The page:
SAN DIEGO--Nearly half of the 42 million Americans who look after family members are taking on jobs, such as complex medication regimes and wound care, that were formerly performed by doctors and nurses. And they need more training and support to do the jobs right.
That’s according to new research presented at Gerontological Society of America (GSA) conference in November. Among other factors, the information reflects the growth in raw numbers of older people and a decline in the number of families with children living close to home. Changes in medical practice mean spouses and adult children are performing tasks that once were done in hospitals and nursing homes, researchers said.
“About 35 percent are doing wound care; that’s not changing a bandage, it’s colostomy care, tracheotomy care,” said Susan Reinhard, director of the AARP Public Policy Institute and one of the lead researchers. “We’re saying, ‘Go home and do it for your mom, without training.’”
Peggye Dilworth-Anderson, a leader of the aging and diversity program at the University of North Carolina’s Institute on Aging in Chapel Hill, also presented research on the depth of problems facing caregivers, especially those in minority groups.
“Where 30 or 40 years ago there might have been four to six children, today there might be two, and they might be two children who have left,” said Dilworth-Anderson, a former GSA president.
The estimated 21 million people, mostly women involved as informal caregivers for older people, will increase rapidly with the aging of the baby boomers.
Nine out of 10 caregivers studied said they looked after loved ones at home to keep them from having to enter long-term care facilities.
Conducted by two nonprofits, the AARP Public Policy Institute and the United Hospital Fund, the "Home Alone" study gathered information online from more than 1,600 respondents. Researchers supplied Internet access for those who lacked it.
The theme of under-trained caregivers extended beyond the AARP/United Hospital Fund study. Joshua Wiener, director of RTI International’s Aging, Disability and Long-Term Care Program, said home-based care can be more expensive than nursing home care, if avoidable hospitalizations are taken into account.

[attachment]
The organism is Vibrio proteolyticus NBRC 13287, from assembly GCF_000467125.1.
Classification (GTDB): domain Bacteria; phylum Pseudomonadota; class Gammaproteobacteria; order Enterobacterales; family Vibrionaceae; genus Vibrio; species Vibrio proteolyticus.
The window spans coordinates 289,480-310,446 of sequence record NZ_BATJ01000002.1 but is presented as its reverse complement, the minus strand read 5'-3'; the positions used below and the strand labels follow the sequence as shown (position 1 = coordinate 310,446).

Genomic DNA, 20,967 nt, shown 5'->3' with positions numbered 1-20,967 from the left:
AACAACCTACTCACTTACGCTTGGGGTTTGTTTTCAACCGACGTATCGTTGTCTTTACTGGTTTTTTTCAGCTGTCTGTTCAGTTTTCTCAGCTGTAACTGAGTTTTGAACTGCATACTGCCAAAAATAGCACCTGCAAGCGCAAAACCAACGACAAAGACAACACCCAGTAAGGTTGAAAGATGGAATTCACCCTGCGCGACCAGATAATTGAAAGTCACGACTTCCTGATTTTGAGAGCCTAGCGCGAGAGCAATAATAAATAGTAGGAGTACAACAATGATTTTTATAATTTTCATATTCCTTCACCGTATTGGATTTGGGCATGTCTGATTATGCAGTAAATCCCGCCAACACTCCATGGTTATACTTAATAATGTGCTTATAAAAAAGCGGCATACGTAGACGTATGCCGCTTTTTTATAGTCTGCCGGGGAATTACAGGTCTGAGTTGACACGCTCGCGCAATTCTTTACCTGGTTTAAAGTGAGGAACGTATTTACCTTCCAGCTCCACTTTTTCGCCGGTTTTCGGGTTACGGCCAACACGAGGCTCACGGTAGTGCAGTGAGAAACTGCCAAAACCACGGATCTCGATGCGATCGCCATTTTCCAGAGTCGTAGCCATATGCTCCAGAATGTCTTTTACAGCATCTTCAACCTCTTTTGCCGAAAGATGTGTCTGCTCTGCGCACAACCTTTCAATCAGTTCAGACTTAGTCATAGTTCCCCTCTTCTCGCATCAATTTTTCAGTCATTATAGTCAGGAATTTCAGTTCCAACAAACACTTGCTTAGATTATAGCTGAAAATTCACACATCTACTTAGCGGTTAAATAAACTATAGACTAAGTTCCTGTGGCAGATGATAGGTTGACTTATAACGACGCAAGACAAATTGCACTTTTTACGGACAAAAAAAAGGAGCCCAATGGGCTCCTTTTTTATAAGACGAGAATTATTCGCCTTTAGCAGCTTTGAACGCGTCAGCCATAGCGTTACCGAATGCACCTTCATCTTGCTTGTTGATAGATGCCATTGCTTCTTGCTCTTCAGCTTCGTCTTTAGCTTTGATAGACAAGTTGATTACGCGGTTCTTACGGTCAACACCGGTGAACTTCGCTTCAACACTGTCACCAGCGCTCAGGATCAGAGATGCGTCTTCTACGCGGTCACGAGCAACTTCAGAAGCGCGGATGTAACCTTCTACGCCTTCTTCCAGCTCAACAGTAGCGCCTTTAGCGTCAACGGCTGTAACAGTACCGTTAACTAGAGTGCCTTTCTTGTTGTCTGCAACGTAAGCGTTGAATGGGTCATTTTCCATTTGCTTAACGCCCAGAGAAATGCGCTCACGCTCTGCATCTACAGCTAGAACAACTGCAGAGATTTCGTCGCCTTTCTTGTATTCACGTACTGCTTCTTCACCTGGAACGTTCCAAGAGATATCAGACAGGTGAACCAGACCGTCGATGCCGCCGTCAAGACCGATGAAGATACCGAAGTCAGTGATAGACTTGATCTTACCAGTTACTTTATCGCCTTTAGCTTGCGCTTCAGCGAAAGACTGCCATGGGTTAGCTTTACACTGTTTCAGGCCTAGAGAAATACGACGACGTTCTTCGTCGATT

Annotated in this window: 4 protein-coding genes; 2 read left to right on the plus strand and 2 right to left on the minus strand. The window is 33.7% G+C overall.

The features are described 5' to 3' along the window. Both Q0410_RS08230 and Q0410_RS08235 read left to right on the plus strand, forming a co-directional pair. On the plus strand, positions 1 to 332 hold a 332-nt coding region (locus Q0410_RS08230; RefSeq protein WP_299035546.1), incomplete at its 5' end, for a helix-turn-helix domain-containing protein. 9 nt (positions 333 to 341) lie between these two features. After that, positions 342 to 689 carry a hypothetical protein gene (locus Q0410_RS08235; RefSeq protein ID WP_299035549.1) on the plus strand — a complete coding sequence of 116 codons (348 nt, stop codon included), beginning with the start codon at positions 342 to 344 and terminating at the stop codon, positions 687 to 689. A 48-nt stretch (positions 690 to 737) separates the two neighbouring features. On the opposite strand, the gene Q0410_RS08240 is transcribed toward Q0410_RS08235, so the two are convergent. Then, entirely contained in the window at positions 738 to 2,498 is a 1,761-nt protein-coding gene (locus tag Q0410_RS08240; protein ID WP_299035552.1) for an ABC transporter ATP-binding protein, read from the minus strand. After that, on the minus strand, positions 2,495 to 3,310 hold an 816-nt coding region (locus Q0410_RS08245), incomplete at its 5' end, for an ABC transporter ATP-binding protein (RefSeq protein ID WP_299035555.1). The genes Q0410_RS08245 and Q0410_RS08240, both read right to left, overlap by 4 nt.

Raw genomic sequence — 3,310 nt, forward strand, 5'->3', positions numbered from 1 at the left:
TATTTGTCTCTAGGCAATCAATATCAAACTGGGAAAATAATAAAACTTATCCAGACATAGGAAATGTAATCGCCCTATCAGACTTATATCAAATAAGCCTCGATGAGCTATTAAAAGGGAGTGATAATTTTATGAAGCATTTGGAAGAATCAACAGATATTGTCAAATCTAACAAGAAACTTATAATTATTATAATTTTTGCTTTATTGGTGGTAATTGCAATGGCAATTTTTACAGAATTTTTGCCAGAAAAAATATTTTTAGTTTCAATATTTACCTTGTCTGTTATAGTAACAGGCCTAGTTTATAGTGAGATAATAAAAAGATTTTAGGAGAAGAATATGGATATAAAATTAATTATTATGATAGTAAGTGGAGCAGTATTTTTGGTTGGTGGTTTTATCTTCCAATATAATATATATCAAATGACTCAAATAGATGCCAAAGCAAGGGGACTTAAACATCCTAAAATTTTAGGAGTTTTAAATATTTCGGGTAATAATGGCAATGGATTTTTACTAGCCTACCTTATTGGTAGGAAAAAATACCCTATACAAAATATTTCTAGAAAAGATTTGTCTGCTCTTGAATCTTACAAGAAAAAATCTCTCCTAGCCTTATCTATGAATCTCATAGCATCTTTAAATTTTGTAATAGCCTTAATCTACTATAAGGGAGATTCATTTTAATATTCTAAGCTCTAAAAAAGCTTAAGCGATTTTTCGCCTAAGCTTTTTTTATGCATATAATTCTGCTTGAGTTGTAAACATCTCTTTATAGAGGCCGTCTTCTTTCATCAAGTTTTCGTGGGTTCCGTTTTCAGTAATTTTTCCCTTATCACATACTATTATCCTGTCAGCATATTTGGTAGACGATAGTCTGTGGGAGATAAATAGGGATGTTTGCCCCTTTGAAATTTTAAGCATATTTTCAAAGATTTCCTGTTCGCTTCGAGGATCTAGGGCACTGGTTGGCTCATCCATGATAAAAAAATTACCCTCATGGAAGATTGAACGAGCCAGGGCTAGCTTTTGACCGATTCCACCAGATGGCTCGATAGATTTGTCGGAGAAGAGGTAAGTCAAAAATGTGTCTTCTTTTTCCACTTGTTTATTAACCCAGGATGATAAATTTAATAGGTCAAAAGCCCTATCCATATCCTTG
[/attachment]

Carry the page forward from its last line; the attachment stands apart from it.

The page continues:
In an interview, Wiener said it’s likely that better information about home caregiving could avert some unneeded trips to the hospital.
“There is evidence that people who are discharged from hospitals don’t know what they are supposed to do and don’t understand it,” Wiener said. “There is a huge unmet need for training among informal caregivers.”
Dilworth-Anderson said she has seen the sort of information gaps detailed in the national study among family caregivers in Eastern North Carolina. For instance, family members may be asked to operate and maintain machinery such as ventilators.
“Even if they are trained, they aren’t trained enough,” Dilworth-Anderson said.
Ethnic Elders and Caregiver Stress
Changes designed to improve care and relieve stress on caregivers won’t be easy, researchers said. For instance, differences among ethnic groups can make it hard for researchers from outside their culture to get clear answers about stress, such as among African Americans who care for older relatives.
Dana Carthron, an assistant professor of nursing at Winston-Salem State University, agreed.
“If I were to ask my grandmother, ‘Are you burdened?’ she would get angry at me,” Carthron said.
However, stress takes a physical and psychological toll even on those who view caregiving as a custom or privilege, researchers said.
Reinhard said the caregiver research was the first effort to look in detail at the level of services that family caregivers are being asked to perform.
“What are people doing? What do they find difficult to do?” Reinhard said. “What kind of training do they get?”
The informal support people supply for frail elderly relatives or friends can involve giving as many as 10 different medications a day, in different forms and at specific times. The caregivers suffer stress and depression when they’re not up to speed on the various tasks they are asked to carry out.
“They say, ‘I’m worried, I don’t really know about these medications, the person is resisting it,’” Reinhard said.
People worry particularly about doing unfamiliar jobs where there is the potential for dire consequences. Reinhard quoted respondents who were asked about wound care: “They say, ‘I am really worried about this. If I do it wrong, what’s going to happen?’”
Thomas Goldsmith wrote/produced this article for Durham, N.C.’s News & Observer through the MetLife Foundation Journalists in Aging Fellows program, a collaboration of New America Media and the Gerontological Society of America.
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